The irony of this moment is that Republicans have been working at the state and federal levels to restrict Medicaid, if not gut it entirely, since it was created as part of President Lyndon B. Johnson’s Great Society. And yet mental illness and substance use have devastated low-income white communities, Republican strongholds, over the past several decades. The need to actually invest in solutions in these communities coupled with the need to be seen to be responding to America’s growing gun violence epidemic is what ultimately spurred Republicans to invest in and expand a program they claim to hate.
But it’s also the fact that Democrats like Stabenow made it easier. “I didn’t lean in the beginning on emphasizing Medicaid,” she said. “I know it’s Medicaid. He knew it was Medicaid. But we just talked about what should be funding this.… I was trying to get them to see, look, we have this system that works, and everybody loves community health centers.”
The victory for mental health care, on its own, is—in the president’s favorite parlance—“a big fucking deal.” But there’s also an important lesson here for Democrats debating political strategy. “It’s interesting looking back on it, for me. It’s really a case study of doing something big but doing it in a step-by-step way where you could actually get it done,” Stabenow said. “Build the support. Build the advocacy.”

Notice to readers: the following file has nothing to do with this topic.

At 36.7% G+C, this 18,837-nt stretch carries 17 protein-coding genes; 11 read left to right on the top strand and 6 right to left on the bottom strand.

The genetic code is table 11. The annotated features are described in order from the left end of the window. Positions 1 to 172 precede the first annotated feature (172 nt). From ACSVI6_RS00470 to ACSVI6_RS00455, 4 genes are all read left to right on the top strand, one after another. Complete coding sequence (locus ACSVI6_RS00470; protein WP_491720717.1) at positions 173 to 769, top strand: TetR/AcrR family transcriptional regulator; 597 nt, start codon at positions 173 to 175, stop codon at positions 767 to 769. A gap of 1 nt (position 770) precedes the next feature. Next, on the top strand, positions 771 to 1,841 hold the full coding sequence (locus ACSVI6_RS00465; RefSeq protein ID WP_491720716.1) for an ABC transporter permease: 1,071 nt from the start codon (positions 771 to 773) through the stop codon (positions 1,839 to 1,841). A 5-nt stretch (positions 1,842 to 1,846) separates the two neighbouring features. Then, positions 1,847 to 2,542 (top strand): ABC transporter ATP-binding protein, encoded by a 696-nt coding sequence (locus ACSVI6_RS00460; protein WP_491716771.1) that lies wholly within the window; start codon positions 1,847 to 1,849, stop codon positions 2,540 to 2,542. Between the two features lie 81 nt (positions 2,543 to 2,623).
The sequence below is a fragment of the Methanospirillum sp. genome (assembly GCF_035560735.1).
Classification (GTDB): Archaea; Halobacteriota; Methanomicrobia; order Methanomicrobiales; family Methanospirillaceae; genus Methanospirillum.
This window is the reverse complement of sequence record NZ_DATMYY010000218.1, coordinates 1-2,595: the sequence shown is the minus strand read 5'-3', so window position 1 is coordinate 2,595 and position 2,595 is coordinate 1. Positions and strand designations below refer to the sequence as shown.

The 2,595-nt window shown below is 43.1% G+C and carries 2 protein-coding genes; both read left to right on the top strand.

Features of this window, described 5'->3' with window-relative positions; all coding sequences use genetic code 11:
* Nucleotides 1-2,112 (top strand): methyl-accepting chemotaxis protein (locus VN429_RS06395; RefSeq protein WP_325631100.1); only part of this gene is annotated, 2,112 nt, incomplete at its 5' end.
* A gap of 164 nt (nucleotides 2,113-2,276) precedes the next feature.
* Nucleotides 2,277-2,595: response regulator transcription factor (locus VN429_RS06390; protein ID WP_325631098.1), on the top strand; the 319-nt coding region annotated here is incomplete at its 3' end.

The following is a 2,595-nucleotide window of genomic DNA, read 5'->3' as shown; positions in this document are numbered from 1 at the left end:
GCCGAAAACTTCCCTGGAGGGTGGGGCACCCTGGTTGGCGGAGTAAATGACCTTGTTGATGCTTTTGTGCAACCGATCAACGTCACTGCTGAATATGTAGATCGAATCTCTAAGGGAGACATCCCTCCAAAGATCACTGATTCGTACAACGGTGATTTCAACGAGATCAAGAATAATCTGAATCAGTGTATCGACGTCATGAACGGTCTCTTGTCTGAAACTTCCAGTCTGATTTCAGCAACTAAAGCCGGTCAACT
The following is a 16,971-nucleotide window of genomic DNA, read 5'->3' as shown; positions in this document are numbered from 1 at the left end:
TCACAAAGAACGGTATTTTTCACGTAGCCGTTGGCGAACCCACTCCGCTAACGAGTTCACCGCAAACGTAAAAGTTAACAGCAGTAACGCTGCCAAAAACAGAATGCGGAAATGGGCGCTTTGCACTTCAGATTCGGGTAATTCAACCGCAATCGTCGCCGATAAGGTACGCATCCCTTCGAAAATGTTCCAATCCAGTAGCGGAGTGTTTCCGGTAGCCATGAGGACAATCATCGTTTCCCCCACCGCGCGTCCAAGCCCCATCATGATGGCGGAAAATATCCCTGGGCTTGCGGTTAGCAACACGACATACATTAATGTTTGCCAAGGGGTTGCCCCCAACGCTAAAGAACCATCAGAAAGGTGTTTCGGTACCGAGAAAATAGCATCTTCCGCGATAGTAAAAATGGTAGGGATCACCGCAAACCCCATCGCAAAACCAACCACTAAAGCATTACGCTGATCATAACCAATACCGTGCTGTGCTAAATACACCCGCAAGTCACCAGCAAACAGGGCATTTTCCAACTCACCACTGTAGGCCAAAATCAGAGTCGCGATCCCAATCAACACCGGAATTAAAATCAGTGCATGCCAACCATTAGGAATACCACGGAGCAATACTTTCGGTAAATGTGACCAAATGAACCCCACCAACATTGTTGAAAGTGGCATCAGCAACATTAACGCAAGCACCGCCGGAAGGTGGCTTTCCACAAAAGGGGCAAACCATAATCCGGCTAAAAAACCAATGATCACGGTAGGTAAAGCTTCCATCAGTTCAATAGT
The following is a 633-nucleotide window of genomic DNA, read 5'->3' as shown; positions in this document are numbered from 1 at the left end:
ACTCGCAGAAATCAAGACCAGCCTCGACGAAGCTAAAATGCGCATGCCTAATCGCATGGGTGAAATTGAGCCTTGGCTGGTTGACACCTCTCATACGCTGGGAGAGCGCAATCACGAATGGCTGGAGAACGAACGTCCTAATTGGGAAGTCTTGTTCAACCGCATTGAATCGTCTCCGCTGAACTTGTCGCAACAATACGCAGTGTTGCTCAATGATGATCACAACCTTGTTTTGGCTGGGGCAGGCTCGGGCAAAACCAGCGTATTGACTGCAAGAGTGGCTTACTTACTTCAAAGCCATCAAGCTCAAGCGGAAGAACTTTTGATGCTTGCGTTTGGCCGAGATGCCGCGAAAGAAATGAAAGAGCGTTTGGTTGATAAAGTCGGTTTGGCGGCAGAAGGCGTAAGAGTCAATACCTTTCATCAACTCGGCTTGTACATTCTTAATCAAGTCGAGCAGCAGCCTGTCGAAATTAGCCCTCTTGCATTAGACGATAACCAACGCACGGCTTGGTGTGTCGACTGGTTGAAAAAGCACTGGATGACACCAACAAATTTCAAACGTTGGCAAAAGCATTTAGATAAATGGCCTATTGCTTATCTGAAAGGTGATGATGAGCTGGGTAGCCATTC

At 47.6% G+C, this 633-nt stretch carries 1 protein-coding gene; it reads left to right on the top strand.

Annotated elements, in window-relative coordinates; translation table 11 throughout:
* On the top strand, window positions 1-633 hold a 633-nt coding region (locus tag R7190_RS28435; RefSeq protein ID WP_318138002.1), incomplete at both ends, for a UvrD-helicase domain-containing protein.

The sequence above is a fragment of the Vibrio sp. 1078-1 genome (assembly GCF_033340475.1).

It would be easy to read this as a warning against big, sweeping policy goals—a thumbs-up for incremental change. But today’s incrementalism too often involves advocating for halfway measures as if they were the preferred outcome. Rather, Stabenow’s point is less about which goals to pursue and more about how to pursue them. A universal program of federally funded mental health clinics is a big, sweeping policy goal. Achieving it didn’t mean giving up on the goal itself but identifying the policy lily pads along the way. Instead of all-at-once or not-at-all, Stabenow’s ultimate victory required her to build coalitions to achieve all that was possible in every moment an opportunity arose, hopping from a demonstration project to increasing funding in each Covid package, to being ready to drive for full implementation with the Bipartisan Safer Communities Act.
Which brings us back to guns. As the July 4 massacre reminds us, protecting Americans from the scourge of gun violence will require far more than the reforms in the Bipartisan Safer Communities Act, even if they were the first meaningful gun reforms in three decades. So rather than frame them as the end-point solution to the crisis, perhaps we should understand them as what they are: a hop onto a lily pad along the way.